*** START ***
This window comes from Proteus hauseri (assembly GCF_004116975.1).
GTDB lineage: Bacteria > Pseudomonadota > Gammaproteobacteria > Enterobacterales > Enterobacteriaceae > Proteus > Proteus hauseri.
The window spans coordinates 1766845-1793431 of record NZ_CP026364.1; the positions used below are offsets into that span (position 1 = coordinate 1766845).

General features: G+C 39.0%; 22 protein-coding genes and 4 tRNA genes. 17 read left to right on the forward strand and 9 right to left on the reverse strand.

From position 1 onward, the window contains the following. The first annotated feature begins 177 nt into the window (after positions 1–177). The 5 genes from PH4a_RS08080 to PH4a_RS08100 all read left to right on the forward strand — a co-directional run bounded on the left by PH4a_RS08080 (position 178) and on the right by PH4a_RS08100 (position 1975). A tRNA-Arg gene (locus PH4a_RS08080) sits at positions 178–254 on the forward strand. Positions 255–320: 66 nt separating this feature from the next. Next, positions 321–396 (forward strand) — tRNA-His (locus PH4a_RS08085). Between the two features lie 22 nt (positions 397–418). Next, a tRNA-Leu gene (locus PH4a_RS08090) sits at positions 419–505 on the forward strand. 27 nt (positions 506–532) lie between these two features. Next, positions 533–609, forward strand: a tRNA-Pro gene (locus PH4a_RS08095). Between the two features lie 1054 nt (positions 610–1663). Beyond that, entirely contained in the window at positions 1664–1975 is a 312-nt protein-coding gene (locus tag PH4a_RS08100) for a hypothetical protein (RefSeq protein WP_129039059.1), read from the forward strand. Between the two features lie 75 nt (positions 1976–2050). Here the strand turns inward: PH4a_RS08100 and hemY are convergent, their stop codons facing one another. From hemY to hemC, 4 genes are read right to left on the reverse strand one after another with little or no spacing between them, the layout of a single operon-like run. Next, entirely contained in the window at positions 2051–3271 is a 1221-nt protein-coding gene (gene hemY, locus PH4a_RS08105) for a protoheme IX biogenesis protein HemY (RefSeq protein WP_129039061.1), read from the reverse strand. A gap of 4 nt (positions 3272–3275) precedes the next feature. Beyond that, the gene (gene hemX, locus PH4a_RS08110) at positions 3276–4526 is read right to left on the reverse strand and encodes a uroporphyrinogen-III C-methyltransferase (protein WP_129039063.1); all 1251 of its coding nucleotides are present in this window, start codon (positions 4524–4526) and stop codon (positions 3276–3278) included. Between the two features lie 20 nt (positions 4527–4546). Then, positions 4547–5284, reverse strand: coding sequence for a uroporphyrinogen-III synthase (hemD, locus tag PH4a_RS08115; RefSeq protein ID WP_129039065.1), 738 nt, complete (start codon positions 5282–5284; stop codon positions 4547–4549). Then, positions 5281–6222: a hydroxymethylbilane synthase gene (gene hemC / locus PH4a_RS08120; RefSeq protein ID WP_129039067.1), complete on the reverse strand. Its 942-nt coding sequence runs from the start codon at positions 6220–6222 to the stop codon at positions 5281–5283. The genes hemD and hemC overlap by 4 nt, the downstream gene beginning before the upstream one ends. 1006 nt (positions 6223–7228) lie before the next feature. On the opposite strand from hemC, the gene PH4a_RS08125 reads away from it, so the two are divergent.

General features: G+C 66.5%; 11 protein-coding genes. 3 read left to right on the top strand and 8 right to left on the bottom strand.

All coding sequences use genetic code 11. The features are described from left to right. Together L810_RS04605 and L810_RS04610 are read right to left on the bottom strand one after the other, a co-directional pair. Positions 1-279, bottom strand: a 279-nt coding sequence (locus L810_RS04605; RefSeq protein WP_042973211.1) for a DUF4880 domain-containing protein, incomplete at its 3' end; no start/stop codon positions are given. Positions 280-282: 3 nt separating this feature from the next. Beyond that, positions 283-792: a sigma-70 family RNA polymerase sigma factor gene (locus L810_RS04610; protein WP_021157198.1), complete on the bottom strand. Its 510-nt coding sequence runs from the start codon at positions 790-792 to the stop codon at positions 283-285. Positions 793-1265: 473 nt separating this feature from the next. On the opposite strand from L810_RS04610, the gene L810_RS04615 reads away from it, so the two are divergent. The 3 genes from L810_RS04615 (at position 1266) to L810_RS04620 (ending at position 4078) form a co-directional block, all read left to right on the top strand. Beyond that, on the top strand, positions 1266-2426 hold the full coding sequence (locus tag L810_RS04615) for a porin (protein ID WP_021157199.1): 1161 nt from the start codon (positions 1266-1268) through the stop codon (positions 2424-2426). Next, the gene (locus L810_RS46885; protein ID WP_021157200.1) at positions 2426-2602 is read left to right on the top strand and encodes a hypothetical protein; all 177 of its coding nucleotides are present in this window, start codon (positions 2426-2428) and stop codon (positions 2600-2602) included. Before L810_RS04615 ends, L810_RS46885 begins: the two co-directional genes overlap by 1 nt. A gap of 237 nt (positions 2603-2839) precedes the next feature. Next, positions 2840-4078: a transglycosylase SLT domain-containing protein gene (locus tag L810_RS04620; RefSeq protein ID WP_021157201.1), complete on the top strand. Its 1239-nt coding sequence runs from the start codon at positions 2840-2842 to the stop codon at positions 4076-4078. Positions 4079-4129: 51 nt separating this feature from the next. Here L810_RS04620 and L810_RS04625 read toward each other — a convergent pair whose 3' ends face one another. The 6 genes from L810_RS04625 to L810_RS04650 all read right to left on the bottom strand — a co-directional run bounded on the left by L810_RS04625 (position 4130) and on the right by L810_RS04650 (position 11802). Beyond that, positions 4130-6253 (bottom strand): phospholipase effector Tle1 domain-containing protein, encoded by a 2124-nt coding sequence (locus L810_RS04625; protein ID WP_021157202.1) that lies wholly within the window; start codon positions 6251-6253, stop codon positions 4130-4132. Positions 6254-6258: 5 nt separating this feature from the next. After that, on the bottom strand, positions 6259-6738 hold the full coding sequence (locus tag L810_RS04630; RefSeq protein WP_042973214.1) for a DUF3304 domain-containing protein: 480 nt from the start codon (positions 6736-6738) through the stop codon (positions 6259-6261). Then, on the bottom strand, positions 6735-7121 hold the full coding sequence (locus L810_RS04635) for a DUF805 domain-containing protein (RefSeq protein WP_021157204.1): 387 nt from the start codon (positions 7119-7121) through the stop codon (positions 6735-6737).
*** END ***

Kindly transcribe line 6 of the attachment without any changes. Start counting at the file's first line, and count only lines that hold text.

General features: G+C 66.5%; 11 protein-coding genes. 3 read left to right on the top strand and 8 right to left on the bottom strand.